DEC 28, 2017 7:52 AM PST

Migration Season Gives Scientists an Opportunity to Study Snowy Owls

WRITTEN BY: Anthony Bouchard

As beautiful as the snowy owl is, animal experts know very little about it. On the other hand, their extensive headcount near the Great Lakes in the Northern United States signals how their migration season is upon us.

Migration season is helping researchers study the life and behavior of snowy owls.

Image Credit: Pixabay

For researchers, it’s an opportunity to trap a few snowy owls and outfit them with specialized tracking devices that can tell us more about their unique lifestyle. Among the types of information that these transmitters provide are movement patterns and environmental conditions encompassing the raptors, among other things.

"There is still a lot that we don't know about them, but we aim to answer the questions in the next few years," said Canadian biologist Jean-Francois Therrien, a senior researcher at Hawk Mountain Sanctuary in Pennsylvania.

"They look around the Arctic. The movement is amazing to watch on a map: There are no straight lines. They're zigzagging."

Related: Snowy owls in Southern climates?

These transmitters operate via solar power and utilize the same cellular towers that our smartphones and tablets use to send and receive internet data. Whenever a tracked snowy owl flies within proximity of one of these towers, the device uploads information to a private database for researchers to study on a computer.

Initial estimates suggested that there might be around 300,000 snowy owls in the wild, but the researchers involved with this study say that number is probably closer to 30,000. Nevertheless, there isn’t enough recorded information about snowy owls to know if their populations are declining or not.

Given just how little we know about them, the International Union for the Conservation of Nature (IUCN) lists the bird on the organization's Red List as a “vulnerable” species.

Related: Barn owls' sense of hearing doesn't deteriorate with age

Conservationists hope that this research might spur discoveries concerning the species’ lifestyle and wild population numbers. The snowy owl’s diet is of particular interest because fluctuations in natural food source availability could set off a chain reaction that impacts the snowy owls directly.

Climate change is one of the driving factors that can impact the snowy owl’s natural prey, such a lemmings, and it’s something that researchers want to keep a close eye on. Since there isn’t much of a starting point for snowy owl populations today, it’s vital that we gather data as soon as possible so that we can take the proper steps for conservation when the time comes.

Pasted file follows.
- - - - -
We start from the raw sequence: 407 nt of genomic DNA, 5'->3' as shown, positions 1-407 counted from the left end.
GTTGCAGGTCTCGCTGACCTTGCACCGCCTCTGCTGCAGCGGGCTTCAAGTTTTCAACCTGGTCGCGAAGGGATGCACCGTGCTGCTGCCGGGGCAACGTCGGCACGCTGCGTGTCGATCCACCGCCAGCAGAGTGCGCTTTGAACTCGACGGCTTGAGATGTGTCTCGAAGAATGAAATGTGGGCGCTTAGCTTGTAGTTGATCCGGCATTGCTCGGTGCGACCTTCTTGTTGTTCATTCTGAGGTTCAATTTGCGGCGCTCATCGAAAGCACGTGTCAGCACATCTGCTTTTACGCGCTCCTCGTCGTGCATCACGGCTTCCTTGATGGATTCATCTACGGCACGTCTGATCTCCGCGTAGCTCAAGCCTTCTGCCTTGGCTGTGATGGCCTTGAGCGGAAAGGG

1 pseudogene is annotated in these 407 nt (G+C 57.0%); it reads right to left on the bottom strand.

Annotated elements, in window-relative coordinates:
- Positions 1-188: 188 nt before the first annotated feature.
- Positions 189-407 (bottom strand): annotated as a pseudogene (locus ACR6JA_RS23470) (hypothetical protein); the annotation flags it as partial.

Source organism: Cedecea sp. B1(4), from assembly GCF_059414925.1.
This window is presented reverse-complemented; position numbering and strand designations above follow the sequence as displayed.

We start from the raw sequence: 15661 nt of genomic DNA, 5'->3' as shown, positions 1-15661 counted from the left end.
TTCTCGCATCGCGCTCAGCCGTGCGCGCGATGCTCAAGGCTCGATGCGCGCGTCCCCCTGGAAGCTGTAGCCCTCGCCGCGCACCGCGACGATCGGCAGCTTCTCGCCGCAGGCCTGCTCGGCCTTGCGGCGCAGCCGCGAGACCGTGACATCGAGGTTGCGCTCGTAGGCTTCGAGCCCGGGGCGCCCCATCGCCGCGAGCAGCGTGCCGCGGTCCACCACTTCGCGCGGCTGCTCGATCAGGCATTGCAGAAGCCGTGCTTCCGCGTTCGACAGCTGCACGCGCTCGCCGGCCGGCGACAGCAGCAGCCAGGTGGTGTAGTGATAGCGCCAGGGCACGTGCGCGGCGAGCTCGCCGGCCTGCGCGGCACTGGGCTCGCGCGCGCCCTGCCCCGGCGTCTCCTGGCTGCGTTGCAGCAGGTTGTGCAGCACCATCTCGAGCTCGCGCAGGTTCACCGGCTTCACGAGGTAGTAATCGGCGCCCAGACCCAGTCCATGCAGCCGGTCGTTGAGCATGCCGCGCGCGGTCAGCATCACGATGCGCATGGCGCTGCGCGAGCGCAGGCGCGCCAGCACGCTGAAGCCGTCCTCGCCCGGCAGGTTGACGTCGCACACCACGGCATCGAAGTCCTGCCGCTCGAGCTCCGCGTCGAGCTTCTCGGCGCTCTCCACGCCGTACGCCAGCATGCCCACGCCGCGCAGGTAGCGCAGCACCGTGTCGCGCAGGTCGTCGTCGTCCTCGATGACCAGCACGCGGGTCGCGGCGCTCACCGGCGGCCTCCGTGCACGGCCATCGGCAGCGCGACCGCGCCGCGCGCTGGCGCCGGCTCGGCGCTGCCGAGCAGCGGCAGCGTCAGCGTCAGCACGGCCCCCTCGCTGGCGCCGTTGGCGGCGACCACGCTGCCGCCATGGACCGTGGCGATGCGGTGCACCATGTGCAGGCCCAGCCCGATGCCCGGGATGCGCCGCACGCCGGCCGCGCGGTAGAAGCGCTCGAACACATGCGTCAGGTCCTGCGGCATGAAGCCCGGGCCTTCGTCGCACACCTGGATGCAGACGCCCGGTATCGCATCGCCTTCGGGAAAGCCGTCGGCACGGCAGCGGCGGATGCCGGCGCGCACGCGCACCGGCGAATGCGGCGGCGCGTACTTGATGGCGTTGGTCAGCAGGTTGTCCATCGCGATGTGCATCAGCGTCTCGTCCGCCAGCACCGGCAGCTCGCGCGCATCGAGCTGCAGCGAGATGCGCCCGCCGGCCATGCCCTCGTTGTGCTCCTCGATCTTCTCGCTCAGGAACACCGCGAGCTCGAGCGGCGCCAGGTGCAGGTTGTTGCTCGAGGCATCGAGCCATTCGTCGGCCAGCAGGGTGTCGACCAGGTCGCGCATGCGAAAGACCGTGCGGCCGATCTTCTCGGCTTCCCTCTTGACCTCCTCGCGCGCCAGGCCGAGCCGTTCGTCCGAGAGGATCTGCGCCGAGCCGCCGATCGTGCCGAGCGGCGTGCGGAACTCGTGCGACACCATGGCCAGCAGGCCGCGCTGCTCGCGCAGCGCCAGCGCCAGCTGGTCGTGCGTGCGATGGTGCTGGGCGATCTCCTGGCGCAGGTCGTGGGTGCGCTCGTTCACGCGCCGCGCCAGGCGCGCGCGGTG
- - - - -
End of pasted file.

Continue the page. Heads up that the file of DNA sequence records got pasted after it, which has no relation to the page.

It should be interesting to see what the researchers can gather from the new tracking data; with any luck, it will go on to benefit scientific research.

Source: Phys.org

About the Author
  • Fascinated by scientific discoveries and media, Anthony found his way here at LabRoots, where he would be able to dabble in the two. Anthony is a technology junkie that has vast experience in computer systems and automobile mechanics, as opposite as those sound.
You May Also Like
MAY 07, 2020
Health & Medicine
Mosquito Feeding Time Shift Impacts Malaria Prevention Methods
MAY 07, 2020
Mosquito Feeding Time Shift Impacts Malaria Prevention Methods
Thanks to the success of insecticide-treated bed nets, mosquitos seem to have shifted their feeding times away from the ...
MAY 07, 2020
Chemistry & Physics
Your Night Light Could Be a Glowing Plant
MAY 07, 2020
Your Night Light Could Be a Glowing Plant
Glowing plants light themselves up House plants are not just decorations: thanks to science, they might become a part of ...
MAY 31, 2020
Plants & Animals
These Penguin Chicks Now Face the Trials of Adulthood
MAY 31, 2020
These Penguin Chicks Now Face the Trials of Adulthood
Like any other bird species, adult penguins follow the tried and true tradition of raising their young close to the nest ...
JUN 07, 2020
Plants & Animals
Everything You Need to Know About the Tawny Frogmouth
JUN 07, 2020
Everything You Need to Know About the Tawny Frogmouth
Tawny frogmouths (Podargus strigoides) are a captivating species of nocturnal bird that, although owl-esque in terms of ...
JUL 08, 2020
Cell & Molecular Biology
How Caffeine Can Aid Lizard Conservation Efforts
JUL 08, 2020
How Caffeine Can Aid Lizard Conservation Efforts
Lizards are thought to be under threat due to habitat loss, predation, climate change, and other factors worldwide.
AUG 13, 2020
Plants & Animals
A Mutation May Have Helped Howler Monkeys Survive Yellow Fever
AUG 13, 2020
A Mutation May Have Helped Howler Monkeys Survive Yellow Fever
In 2007, an outbreak of yellow fever devastated the howler monkey population of El Parque El Piñalito. A genetic mutatio ...
Loading Comments...